Graduation is upon me. I have to finish my final project and take a comprehensive examination on all I have learned in my MPH studies. All that will be done by early July. This means it is time to put a new CV together.
I've done a basic CV and sent it out to trusted friends and colleagues. The response was polite. They all praised my accomplishments and the work I've done over the past 20 years as a PT, rehab manager, blog writer and sometimes author. Every one of them has a different idea on what makes a good CV. None of their advice is bad or unwelcome; that is why I sent it out after all. I just don't know which bits and pieces to integrate.
The panel included a director of human resources, a clinical director of a health care organization, a VP at a major medical devices manufacturer, my PT mentors (when you're as old as I am, you can have two!) and a former boss. The common thread from the feedback is something along the lines of, "We don't know where you're going with this. It is too general." Those in for-profit corporations had different ideas than those in not-for-profit organizations. I'm trying to eliminate the little stuff without leaving any gaps in employment and without diminishing my accomplishments.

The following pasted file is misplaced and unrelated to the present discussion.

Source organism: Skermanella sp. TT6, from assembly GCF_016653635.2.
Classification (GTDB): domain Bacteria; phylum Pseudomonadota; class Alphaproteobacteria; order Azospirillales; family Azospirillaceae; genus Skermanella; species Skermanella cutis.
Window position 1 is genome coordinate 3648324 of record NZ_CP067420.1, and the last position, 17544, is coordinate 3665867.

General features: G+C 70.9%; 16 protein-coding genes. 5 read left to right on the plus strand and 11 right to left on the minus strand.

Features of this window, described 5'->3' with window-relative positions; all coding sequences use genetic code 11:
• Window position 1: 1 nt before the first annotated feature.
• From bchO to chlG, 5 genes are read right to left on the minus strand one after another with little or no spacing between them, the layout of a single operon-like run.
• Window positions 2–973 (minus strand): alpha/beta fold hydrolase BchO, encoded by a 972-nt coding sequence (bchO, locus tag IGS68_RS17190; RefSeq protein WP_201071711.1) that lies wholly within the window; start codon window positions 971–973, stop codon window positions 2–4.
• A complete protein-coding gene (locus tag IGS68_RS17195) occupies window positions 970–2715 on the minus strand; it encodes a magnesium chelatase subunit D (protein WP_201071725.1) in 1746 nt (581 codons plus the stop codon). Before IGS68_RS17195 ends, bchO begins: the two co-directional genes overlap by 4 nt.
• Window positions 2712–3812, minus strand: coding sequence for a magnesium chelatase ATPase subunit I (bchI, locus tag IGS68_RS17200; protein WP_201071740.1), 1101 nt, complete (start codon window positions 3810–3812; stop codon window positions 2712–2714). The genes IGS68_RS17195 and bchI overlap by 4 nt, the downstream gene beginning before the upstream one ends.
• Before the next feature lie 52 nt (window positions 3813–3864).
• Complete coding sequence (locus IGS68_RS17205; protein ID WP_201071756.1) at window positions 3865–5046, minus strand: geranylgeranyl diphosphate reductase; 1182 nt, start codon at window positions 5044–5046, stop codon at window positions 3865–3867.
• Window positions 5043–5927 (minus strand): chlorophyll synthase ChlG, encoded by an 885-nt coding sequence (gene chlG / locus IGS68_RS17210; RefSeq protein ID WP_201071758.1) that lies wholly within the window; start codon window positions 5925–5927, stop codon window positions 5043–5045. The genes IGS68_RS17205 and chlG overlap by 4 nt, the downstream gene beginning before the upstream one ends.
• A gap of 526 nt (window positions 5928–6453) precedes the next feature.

I'm winding up either with a tome that could better be utilized as a doorstop or a mini-leaflet on my professional life. Neither is going to work. Should I capitalize on my clinical expertise with older adults, my people-management skills or my latest internship, which is probably the only thing directly related to a new public health post that I will want?
Oh, and of course the panel is all from the USA. I still haven't gotten feedback from UK friends, which could lead to "... and now for something completely different!" (Who will get that reference?)
Back to editing for me!